100(1+1) - Lauren Kondratiev, Danijela Topić Vizcaya

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The Task and the Robot

The goal of this project was to make the 100(1+1) robot learn a topological map. The robot was following the line on the map and learning locations across the map. After learning a location it would first choose the left crossing and after reaching the same location again, it would have to explore the next possibility. We communicated with the 100(1+1) robot via Bluetooth through the PuTTY program. The Robot has 8 sensors, which are numbered from 0 to 7 and it was using the sensors 2 and 5 that are surrounding the line in order to navigate the line and the sensors 0 and 7 to for detecting the crossings. After it detects a crossing, 100(1+1) would stop and ask for the location through the interaction with the user and based on the answer in the BT terminal and the learned map, it would act accordingly.

Topological Map

The topological map consists of black tape lines which enable the robot to follow them. It is represented as a mathematical multi-graph with bidirectional edges, allowing multiple edges between vertex pairs. The map consisted of 7 locations with threefold crossings and one starting point (see image below). The program would create an array with the locations (labels) and the possible destinations (dests).


We started by calibrating all of the sensors for the line following, as the robot's program has this possibility. The program saves the thresholds to the EEPROM and loads them when we start the program. The algorithm had many functions, of which some were:

  • travelToNext() - a function leading the robot to the next location (crossing),
  • feedback(int previous) - asks the operator for feedback,
  • ask_for_label() - a function where the program asks for the location,
  • learn_map() - first initialization and main loop of the learning algorithm,
  • print_map() - prints the current state of the learned topological map.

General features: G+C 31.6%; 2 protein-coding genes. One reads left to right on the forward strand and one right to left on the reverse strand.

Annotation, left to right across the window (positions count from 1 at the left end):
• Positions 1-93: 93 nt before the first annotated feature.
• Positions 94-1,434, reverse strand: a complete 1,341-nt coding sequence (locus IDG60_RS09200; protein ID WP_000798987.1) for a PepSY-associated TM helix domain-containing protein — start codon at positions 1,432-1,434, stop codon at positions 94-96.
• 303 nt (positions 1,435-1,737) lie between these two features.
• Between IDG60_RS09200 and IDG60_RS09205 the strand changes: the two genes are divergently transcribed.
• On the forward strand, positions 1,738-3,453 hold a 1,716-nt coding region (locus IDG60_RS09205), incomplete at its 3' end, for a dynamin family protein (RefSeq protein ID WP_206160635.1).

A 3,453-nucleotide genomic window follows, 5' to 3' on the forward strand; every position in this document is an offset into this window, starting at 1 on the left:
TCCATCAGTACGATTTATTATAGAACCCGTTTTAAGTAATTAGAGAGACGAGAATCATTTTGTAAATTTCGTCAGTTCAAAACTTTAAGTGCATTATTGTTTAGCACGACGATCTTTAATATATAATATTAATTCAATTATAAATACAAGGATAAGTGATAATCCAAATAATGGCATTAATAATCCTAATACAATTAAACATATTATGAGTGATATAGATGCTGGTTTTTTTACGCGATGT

After reaching a location (travelToNext()), the robot would ask for feedback in the form of the question "What is my location?". The robot then adds the new location to the topological map, sets the location it came from as one of the exits and leaves the remaining two exits as unvisited. Then it takes the left path. If the location has already been learnt (i.e. it is present in the topological map), the robot determines whether it has some unvisited exits. If yes, then the robot will choose the unvisited exit (there can be at most one as all crossings have three exits). Otherwise, the user is asked to choose the next turn (L= left turn or R= right turn). If it was an unknown label, it is added to the topological map and the robot takes the left turn.

For more information, please check the Source code section.


We managed to find a complete solution to the task. The challenge was posed by the difficulty of the map, which contained various turns at different angles. These angles, as can be seen in the image below, were sometimes quite small thus causing the function which is supposed to turn the robot to face left or right some difficulties. This means that the robot ran into some problems at these angles and would not always succeed to turn, so we had to help it manually (as can be seen in the video below). A suggestion for further implementations would be to construct a bigger map (or maze) with more accessible crossings of bigger angles so as not to interfere with the algorithm and the solution itself. The robot has successfully managed to learn the topological map.



100_1_1 learning the Map

The Schema of the Map

The Topological Map


Source Code